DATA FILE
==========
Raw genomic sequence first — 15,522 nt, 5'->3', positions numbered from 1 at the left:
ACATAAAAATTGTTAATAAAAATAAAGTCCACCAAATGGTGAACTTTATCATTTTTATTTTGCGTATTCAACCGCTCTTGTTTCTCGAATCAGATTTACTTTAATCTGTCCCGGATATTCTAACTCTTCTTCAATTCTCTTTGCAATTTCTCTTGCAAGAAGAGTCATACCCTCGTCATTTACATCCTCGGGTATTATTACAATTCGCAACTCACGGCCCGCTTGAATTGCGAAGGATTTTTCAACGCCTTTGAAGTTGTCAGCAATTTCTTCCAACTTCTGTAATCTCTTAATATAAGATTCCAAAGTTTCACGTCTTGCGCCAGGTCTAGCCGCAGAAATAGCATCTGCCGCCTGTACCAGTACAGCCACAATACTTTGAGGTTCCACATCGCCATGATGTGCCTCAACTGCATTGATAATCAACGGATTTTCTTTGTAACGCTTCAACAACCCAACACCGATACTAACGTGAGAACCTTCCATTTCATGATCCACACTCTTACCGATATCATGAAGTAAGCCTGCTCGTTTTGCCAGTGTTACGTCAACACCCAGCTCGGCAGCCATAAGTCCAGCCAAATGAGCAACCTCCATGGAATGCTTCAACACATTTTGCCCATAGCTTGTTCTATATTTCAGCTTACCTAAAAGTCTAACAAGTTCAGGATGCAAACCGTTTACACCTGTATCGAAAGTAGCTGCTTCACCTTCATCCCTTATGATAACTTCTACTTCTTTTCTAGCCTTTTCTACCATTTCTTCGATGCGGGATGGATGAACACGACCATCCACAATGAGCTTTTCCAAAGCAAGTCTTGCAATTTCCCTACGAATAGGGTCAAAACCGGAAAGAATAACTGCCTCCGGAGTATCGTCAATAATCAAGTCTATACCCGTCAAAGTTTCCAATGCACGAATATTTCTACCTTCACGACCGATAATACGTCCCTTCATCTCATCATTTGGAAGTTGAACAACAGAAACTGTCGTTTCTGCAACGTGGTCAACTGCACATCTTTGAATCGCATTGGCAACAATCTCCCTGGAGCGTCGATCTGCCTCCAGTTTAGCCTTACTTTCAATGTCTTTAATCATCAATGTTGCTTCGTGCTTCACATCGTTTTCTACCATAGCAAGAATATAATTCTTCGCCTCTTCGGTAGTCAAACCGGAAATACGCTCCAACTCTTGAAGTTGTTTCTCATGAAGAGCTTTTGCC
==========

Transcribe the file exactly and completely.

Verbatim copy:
Raw genomic sequence first — 15,522 nt, 5'->3', positions numbered from 1 at the left:
ACATAAAAATTGTTAATAAAAATAAAGTCCACCAAATGGTGAACTTTATCATTTTTATTTTGCGTATTCAACCGCTCTTGTTTCTCGAATCAGATTTACTTTAATCTGTCCCGGATATTCTAACTCTTCTTCAATTCTCTTTGCAATTTCTCTTGCAAGAAGAGTCATACCCTCGTCATTTACATCCTCGGGTATTATTACAATTCGCAACTCACGGCCCGCTTGAATTGCGAAGGATTTTTCAACGCCTTTGAAGTTGTCAGCAATTTCTTCCAACTTCTGTAATCTCTTAATATAAGATTCCAAAGTTTCACGTCTTGCGCCAGGTCTAGCCGCAGAAATAGCATCTGCCGCCTGTACCAGTACAGCCACAATACTTTGAGGTTCCACATCGCCATGATGTGCCTCAACTGCATTGATAATCAACGGATTTTCTTTGTAACGCTTCAACAACCCAACACCGATACTAACGTGAGAACCTTCCATTTCATGATCCACACTCTTACCGATATCATGAAGTAAGCCTGCTCGTTTTGCCAGTGTTACGTCAACACCCAGCTCGGCAGCCATAAGTCCAGCCAAATGAGCAACCTCCATGGAATGCTTCAACACATTTTGCCCATAGCTTGTTCTATATTTCAGCTTACCTAAAAGTCTAACAAGTTCAGGATGCAAACCGTTTACACCTGTATCGAAAGTAGCTGCTTCACCTTCATCCCTTATGATAACTTCTACTTCTTTTCTAGCCTTTTCTACCATTTCTTCGATGCGGGATGGATGAACACGACCATCCACAATGAGCTTTTCCAAAGCAAGTCTTGCAATTTCCCTACGAATAGGGTCAAAACCGGAAAGAATAACTGCCTCCGGAGTATCGTCAATAATCAAGTCTATACCCGTCAAAGTTTCCAATGCACGAATATTTCTACCTTCACGACCGATAATACGTCCCTTCATCTCATCATTTGGAAGTTGAACAACAGAAACTGTCGTTTCTGCAACGTGGTCAACTGCACATCTTTGAATCGCATTGGCAACAATCTCCCTGGAGCGTCGATCTGCCTCCAGTTTAGCCTTACTTTCAATGTCTTTAATCATCAATGTTGCTTCGTGCTTCACATCGTTTTCTACCATAGCAAGAATATAATTCTTCGCCTCTTCGGTAGTCAAACCGGAAATACGCTCCAACTCTTGAAGTTGTTTCTCATGAAGAGCTTTTGCC